The Persistence of Memory

This is a very unusual type of post for me as I’m normally the math/science person, not the artistic one. But without further ado, here is Dalí’s famous time painting.

The Persistence of Memory, 1931

The Persistence of Memory, 1931, Salvador Dalí

The image you see above is one of the iconic symbols of the 20th century. When I first saw it, in an art class back in elementary school, I thought it was stupid and just like all other paintings. But within the last couple years I’ve experienced a shift, not necessarily away from the sciences, but towards a real fascination with the humanities and arts. Philosophy is extremely important to me, and I see a lot of it in this work. (On the other hand, I’m not even going to try to run a real artistic analysis of the painting; I think that would be missing the big picture.)

What is so special about this work? My opinion: This painting epitomizes the human struggle with time. Not necessarily against time—rather, of time. Dalí realized that we had lived too long in a world in which time was an absolute definer, a Newtonian clockwork that controlled us with two rigid, always-moving hands. In this painting, time, represented by the deformed clocks, is no longer a straight issue: it bends, curves, and is hung in meaningless places. There is a contrast between things of human design, i.e. the clocks and rectangular objects on the left, and things of natural design, i.e. the tree stump, the mountains, the sky. The objects of the first group are futile in the picture; the objects in the latter group are hopeful (for a lack of a better word, which I cannot think of).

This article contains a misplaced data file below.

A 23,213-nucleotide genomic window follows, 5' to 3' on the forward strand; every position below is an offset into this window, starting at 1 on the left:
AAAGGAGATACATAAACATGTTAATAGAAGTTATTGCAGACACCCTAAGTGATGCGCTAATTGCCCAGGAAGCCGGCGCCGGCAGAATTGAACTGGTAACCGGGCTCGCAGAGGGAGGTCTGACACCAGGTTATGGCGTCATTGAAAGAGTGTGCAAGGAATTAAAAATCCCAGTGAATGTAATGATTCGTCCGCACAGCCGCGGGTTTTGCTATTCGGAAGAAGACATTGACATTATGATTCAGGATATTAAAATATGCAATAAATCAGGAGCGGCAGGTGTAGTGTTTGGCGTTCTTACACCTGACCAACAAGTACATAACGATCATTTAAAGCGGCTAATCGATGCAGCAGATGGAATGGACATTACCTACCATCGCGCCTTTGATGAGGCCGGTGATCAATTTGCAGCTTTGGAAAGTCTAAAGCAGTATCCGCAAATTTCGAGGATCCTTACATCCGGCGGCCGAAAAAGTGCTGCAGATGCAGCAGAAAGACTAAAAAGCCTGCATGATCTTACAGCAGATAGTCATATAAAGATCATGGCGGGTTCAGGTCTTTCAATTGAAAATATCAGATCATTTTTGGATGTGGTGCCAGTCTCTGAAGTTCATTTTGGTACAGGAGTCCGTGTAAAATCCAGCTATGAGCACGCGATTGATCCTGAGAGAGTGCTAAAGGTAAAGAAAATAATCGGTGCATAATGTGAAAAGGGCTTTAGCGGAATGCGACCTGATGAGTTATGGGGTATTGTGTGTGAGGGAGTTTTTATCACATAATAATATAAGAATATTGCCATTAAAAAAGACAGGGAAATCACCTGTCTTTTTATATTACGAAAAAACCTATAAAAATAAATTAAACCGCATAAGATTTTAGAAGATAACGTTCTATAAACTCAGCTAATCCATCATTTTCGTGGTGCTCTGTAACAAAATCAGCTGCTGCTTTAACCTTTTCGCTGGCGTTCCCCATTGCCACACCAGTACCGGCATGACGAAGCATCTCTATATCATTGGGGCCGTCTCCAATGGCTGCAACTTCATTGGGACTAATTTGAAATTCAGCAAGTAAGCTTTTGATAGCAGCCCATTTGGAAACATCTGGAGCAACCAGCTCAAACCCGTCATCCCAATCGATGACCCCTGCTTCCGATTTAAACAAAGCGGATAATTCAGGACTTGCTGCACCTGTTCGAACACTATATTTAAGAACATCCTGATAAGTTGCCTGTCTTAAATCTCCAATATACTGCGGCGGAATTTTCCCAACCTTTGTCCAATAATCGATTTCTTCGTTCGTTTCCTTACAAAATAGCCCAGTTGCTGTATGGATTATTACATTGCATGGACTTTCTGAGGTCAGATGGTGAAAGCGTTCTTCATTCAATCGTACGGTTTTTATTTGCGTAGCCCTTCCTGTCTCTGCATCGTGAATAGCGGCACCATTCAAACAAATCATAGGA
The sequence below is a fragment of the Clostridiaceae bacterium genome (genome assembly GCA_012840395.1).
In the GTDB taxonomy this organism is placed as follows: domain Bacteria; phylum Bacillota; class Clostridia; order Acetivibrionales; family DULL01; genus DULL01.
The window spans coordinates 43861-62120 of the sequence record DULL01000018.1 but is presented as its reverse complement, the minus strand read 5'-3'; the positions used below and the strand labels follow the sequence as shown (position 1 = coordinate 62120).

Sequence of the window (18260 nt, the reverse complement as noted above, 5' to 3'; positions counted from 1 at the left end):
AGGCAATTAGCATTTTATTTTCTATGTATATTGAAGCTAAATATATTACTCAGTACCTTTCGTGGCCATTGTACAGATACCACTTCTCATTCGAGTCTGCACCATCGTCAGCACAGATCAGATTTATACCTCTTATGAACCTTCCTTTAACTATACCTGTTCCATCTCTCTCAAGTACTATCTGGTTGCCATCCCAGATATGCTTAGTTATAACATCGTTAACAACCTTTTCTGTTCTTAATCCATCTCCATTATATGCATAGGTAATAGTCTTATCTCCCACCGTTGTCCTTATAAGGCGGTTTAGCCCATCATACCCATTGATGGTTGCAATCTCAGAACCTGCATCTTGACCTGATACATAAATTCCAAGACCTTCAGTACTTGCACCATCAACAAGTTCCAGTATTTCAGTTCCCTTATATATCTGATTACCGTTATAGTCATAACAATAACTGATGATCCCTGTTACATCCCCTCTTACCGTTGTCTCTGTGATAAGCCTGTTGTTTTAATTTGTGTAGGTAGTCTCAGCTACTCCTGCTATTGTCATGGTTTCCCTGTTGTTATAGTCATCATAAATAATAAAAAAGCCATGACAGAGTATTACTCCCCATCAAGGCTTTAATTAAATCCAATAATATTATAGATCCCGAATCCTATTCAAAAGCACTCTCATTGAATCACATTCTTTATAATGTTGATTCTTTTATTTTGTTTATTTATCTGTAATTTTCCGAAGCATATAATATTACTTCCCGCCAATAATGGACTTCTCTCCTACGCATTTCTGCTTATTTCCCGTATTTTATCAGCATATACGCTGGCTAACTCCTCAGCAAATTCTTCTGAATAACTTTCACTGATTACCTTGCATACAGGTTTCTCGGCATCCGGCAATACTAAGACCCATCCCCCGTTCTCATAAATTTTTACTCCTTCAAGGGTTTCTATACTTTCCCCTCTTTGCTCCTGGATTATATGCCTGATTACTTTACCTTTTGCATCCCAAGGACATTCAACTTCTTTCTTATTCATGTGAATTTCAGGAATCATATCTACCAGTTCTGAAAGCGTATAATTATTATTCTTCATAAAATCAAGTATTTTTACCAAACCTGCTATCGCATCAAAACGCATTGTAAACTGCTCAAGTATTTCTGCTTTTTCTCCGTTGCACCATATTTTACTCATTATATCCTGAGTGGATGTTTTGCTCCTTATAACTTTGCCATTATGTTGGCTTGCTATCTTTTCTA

Also interesting is why the title is “The Persistence of Memory” when it seems to deal with time. The obvious explanation is of course that memory becomes confused, uncertain, nonsensical over time. But moreover, I see the painting as a play on time itself, the philosophical entity behind time, rather than its outer appearance. Thus, the content and form of the painting work together and build on each other, much like the electric and magnetic fields in an electromagnetic wave. Okay, bad analogy for liberal arts majors, but physicists, you should understand.

Soft Watch at the Moment of First Explosion

Soft Watch at the Moment of First Explosion, 1954, Salvador Dalí

This one is dazzling.

About Sean Li

A student at Cornell University.
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